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retainer

How Does A Retainer Work?

After your braces come off, it’s a common misconception that your orthodontic journey is over. Though your braces are gone, your retainer will take over to solidify the months or years of correction that made your teeth beautiful. If you wear this device as per your dentist’s advice, you can have great-looking teeth for life.

What Is A Retainer?

A retainer is a plastic or metal-based mold that you wear for a prescribed amount of time to keep your teeth from shifting after your braces come off. When your braces are first removed, your mouth’s ligaments are not fully stable. Your retainer will hold your teeth in place as these ligaments stabilize to hold the teeth on their own.

Retainers can look like Invisalign, or they can be made of plastic that is molded with metal wires. The latter version is more heavy-duty and expensive but will last longer than the clear plastic kind. Regardless of the kind of retainer you receive, you’ll need to replace it periodically to keep it in good working order.

Another type of retainer is a permanent retainer which is a thin metal wire bonded to the back of your teeth. This does not need to be removed and will stay in your mouth to hold your teeth in place.

How Does A Retainer Work?

Your retainer is designed to hold your teeth in place after the brackets and wires are removed. At first, your teeth will be adjusting to the new norm of not having constant pressure applied to them. Your dentist will advise you to wear your retainer either 24/7 or at night when your braces first come off, depending on your oral condition.

Then, the frequency will decrease as your teeth “set” into place. Retainers work as a “reminder” to your teeth to stay in place, transitioning you from full-time braces to part-time retainer wear. As your teeth firmly take their place, you’ll use your retainer less and less.

How Do I Take Care Of My Retainer?

Taking good care of your retainer will extend its life, saving you money by not having to replace it frequently. Here are three simple steps to keep it in good shape.

1. Keep It Clean

Just like with any dental prosthesis, retainers need to be properly cleaned every day. If you’re wearing your retainer all day long, you’ll need to take it out during meals and clean it after you eat. Use a soft-bristled brush to remove food particles from the intricate grooves in the retainer’s mold. Your retainer will also come with a special case and cleansing fluid. When you start wearing it less frequently, it’s a best practice to soak it in the fluid when it’s not in use. When in doubt about what to do, check with your dentist to find out what care methods are best for the retainer you’re using.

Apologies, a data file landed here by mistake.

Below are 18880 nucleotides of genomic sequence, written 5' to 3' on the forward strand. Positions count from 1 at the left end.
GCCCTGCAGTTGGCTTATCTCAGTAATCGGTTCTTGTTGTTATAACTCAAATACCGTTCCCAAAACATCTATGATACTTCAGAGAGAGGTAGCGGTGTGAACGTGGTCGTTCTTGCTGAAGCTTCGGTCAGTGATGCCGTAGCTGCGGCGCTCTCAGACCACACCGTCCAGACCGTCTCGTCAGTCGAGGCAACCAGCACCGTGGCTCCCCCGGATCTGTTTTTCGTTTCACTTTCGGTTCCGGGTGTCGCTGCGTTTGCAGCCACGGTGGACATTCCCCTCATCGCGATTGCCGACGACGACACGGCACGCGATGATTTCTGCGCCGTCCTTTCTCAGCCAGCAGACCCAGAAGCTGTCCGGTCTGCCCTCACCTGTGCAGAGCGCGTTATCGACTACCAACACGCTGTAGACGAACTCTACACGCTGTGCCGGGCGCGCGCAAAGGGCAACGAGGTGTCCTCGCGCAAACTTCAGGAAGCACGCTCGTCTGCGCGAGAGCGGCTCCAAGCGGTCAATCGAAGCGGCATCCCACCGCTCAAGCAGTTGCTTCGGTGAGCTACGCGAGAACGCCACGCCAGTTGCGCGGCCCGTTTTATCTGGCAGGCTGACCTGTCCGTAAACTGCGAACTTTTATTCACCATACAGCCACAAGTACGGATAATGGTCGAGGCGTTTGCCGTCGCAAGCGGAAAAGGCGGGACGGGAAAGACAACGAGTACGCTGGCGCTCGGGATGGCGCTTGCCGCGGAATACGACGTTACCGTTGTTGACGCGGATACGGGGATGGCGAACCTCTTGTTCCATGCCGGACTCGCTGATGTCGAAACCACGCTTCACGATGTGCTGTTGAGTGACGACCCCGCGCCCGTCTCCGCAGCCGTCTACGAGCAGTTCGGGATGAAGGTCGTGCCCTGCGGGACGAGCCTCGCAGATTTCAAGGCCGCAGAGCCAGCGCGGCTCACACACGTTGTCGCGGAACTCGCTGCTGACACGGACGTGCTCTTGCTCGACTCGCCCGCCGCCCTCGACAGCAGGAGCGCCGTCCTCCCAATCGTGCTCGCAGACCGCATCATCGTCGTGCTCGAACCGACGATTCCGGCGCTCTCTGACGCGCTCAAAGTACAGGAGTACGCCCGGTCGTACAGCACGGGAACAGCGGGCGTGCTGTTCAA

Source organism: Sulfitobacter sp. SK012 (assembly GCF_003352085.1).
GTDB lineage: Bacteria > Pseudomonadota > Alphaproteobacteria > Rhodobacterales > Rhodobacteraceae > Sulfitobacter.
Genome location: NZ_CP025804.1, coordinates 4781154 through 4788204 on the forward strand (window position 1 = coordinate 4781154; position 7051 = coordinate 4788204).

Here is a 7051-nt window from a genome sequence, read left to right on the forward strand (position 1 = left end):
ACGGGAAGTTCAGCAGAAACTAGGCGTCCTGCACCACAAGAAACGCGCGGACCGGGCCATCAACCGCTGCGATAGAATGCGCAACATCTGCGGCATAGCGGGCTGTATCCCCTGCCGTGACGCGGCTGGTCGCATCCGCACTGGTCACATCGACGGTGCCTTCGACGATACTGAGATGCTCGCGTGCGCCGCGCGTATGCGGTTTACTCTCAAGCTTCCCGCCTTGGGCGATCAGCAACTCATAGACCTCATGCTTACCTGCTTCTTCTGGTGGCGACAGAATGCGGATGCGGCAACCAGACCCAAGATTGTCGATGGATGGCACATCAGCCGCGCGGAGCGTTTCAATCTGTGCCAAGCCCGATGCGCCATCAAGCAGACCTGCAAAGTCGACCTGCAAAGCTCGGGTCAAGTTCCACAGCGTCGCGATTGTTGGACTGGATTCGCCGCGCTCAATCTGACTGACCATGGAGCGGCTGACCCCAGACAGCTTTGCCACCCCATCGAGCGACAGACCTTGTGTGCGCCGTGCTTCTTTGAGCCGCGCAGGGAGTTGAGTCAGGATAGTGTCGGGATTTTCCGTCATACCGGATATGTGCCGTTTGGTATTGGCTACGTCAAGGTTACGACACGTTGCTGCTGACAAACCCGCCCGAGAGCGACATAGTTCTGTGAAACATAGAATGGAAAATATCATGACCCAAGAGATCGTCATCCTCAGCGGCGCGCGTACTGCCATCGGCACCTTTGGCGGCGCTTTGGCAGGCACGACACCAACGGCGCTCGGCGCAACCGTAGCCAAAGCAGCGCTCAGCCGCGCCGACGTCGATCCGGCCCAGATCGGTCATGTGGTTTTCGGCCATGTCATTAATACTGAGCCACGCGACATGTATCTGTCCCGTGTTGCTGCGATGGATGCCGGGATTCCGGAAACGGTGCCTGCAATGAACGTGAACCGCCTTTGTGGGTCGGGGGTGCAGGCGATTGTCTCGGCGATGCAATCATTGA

2. Keep It In Its Case When You’re Not Using It

It’s easy to accidentally leave your retainer in a place where small children or dogs can get to it, which can ultimately lead to your retainer’s demise. However, putting your valuable retainer in its protective case offers one line of defense from unpredictable elements. The same goes for when you’re eating out. When you remove your retainer to enjoy your meal, protect it in the case until you’re finished eating so it won’t get crushed in your pocket or purse.

3. Keep It Away From Extreme Temperatures And Dryness

If your retainer is constantly exposed to heat, freezing temperatures, or left out in the open to dry, it can warp or crack. If you find at any time that your retainer isn’t fitting the way it should after it has been damaged by these factors, you need to see your orthodontist to get a new retainer.

Overall, if you are mindful of caring for your retainer and follow your doctor’s advice, you should have a properly working retainer that can keep your teeth looking great for years to come.

How Long Do I Need To Wear My Retainer?

This all depends on what your orthodontist recommends. Some patients only need to wear their retainer for a season, but others need to wear theirs periodically for the rest of their life. The condition of your teeth and the extent to which they need to be corrected will determine the frequency and duration of your retainer use. However, it’s generally a good practice to use it at least once a week to prevent your teeth from moving, even after years of being braces-free.

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